Drawing on hundreds of interviews, as well as his own innovative behavior research, New York Times bestselling author Dan Heath delivers practical solutions for preventing problems rather than simply reacting to them—revolutionizing how we approach professional and personal goals in our daily lives.

In My Hands Today…

Management Mantras – Sri Sri Ravi Shankar

Organisations the world over today are paying more and more attention to how to prevent their workforce from burning themselves out due to an unrelenting pace of work. Views are radically changing on practices to ensure the employees perform consistently well over many years.

In this book, Sri Sri offers valuable tips for managers and leaders to become more effective in their roles and also on how to develop a conducive work environment so that both the employees and the organisation add value to each other.

“Management begins in the mind. When the mind manages itself better, it can manage anything.” H.H. Sri Sri Ravi Shankar

In My Hands Today…

Good to Great: Why Some Companies Make the Leap… and Others Don’t – James C. Collins

To find the keys to greatness, Collins’s 21-person research team read and coded 6,000 articles, generated more than 2,000 pages of interview transcripts and created 384 megabytes of computer data in a five-year project. The findings will surprise many readers and, quite frankly, upset others.

The Challenge
Built to Last, the defining management study of the nineties, showed how great companies triumph over time and how long-term sustained performance can be engineered into the DNA of an enterprise from the very beginning.

But what about the company that is not born with great DNA? How can good companies, mediocre companies, even bad companies achieve enduring greatness?

The Study
For years, this question preyed on the mind of Jim Collins. Are there companies that defy gravity and convert long-term mediocrity or worse into long-term superiority? And if so, what are the universal distinguishing characteristics that cause a company to go from good to great?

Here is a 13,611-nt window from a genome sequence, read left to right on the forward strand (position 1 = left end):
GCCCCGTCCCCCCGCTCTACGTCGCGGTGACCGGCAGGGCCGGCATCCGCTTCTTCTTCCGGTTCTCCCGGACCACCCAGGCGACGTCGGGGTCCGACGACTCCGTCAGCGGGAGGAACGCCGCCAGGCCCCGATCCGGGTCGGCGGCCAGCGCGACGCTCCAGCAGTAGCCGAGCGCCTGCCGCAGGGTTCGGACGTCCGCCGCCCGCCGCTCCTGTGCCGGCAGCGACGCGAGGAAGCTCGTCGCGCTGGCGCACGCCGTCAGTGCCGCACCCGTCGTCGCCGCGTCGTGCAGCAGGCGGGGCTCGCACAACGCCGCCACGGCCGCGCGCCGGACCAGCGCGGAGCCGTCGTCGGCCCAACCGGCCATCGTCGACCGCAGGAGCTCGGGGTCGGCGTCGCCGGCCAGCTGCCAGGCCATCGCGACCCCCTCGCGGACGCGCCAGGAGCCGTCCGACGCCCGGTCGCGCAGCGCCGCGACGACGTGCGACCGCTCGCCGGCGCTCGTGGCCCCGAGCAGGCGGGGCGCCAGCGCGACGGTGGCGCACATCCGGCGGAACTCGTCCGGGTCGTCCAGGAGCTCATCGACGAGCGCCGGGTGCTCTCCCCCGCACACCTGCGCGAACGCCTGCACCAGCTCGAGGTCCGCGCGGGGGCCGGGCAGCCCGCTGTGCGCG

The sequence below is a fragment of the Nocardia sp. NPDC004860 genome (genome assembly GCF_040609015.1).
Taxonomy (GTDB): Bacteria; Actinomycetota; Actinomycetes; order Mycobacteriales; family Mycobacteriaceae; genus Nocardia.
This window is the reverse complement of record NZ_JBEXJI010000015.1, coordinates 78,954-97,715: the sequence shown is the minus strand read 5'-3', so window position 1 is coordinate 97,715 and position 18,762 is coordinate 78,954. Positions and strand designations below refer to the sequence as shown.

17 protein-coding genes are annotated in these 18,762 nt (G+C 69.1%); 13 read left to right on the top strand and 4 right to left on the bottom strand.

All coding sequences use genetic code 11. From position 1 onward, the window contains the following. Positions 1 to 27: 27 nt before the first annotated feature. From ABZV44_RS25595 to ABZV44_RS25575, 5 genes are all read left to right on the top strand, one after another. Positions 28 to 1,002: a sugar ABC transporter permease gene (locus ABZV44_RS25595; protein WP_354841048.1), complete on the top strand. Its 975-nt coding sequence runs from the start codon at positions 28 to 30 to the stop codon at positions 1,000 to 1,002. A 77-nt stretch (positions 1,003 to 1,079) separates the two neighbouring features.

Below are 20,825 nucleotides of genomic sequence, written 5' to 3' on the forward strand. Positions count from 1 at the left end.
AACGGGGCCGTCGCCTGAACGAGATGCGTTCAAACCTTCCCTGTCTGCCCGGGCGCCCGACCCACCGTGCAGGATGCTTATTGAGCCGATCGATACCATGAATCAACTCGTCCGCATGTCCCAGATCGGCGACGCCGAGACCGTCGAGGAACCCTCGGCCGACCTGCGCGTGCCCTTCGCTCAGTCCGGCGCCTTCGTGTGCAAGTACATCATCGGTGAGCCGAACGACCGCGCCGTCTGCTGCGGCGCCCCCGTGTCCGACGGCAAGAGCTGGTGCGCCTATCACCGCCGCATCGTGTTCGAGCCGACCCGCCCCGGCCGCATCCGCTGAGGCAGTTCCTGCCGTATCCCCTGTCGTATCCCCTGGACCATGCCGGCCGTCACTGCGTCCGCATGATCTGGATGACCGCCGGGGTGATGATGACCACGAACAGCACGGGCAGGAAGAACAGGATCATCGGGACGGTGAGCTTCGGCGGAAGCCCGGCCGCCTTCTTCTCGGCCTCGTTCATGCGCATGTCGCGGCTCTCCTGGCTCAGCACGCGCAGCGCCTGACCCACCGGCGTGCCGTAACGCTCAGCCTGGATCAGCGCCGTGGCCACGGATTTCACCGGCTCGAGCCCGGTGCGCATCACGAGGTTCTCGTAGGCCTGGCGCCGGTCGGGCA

The Standards
Using tough benchmarks, Collins and his research team identified a set of elite companies that made the leap to great results and sustained those results for at least fifteen years. How great? After the leap, the good-to-great companies generated cumulative stock returns that beat the general stock market by an average of seven times in fifteen years, better than twice the results delivered by a composite index of the world’s greatest companies, including Coca-Cola, Intel, General Electric, and Merck.

The Comparisons
The research team contrasted the good-to-great companies with a carefully selected set of comparison companies that failed to make the leap from good to great. What was different? Why did one set of companies become truly great performers while the other set remained only good?

The Findings
The findings of the Good to Great study will surprise many readers and shed light on virtually every area of management strategy and practice. The findings include:
Level 5 Leaders: The research team was shocked to discover the type of leadership required to achieve greatness.

The Hedgehog Concept (Simplicity within the Three Circles): To go from good to great requires transcending the curse of competence.

A Culture of Discipline: When you combine a culture of discipline with an ethic of entrepreneurship, you get the magical alchemy of great results. Technology Accelerators: Good-to-great companies think differently about the role of technology.

The Flywheel and the Doom Loop: Those who launch radical change programs and wrenching restructurings will almost certainly fail to make the leap.